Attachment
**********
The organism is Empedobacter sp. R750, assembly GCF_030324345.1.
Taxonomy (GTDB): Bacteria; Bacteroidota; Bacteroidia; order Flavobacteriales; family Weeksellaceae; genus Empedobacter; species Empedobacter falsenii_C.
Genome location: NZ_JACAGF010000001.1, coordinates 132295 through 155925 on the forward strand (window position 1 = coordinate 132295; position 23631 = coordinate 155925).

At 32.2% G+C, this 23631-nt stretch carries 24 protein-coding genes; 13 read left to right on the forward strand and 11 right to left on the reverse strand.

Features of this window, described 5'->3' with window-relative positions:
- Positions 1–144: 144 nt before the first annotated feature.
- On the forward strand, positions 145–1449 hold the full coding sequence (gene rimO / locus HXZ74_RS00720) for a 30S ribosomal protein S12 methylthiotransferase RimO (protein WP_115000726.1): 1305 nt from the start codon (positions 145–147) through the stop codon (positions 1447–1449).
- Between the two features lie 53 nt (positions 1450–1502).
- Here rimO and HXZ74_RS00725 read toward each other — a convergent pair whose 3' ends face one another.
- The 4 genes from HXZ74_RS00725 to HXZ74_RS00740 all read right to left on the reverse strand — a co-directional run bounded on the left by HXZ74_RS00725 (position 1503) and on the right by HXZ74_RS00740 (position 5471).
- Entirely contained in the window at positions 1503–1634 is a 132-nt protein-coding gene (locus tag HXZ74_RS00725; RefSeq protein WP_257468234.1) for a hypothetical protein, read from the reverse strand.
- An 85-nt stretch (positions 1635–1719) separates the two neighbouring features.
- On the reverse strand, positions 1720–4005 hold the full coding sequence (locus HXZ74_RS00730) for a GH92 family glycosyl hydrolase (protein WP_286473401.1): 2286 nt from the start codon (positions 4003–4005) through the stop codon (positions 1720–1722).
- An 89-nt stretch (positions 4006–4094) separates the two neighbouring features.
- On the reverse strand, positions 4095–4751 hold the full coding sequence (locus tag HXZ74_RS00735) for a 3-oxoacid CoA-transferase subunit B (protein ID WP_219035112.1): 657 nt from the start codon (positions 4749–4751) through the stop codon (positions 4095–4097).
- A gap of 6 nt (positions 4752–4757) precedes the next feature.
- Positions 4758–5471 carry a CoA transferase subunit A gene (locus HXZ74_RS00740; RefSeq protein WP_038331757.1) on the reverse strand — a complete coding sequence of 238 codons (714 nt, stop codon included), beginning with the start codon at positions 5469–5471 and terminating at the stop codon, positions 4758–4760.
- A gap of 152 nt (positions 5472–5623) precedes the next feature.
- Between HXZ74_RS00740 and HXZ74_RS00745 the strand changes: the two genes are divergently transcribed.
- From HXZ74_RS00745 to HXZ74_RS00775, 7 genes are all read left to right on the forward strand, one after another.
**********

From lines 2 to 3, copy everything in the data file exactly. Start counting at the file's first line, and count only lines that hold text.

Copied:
Taxonomy (GTDB): Bacteria; Bacteroidota; Bacteroidia; order Flavobacteriales; family Weeksellaceae; genus Empedobacter; species Empedobacter falsenii_C.
Genome location: NZ_JACAGF010000001.1, coordinates 132295 through 155925 on the forward strand (window position 1 = coordinate 132295; position 23631 = coordinate 155925).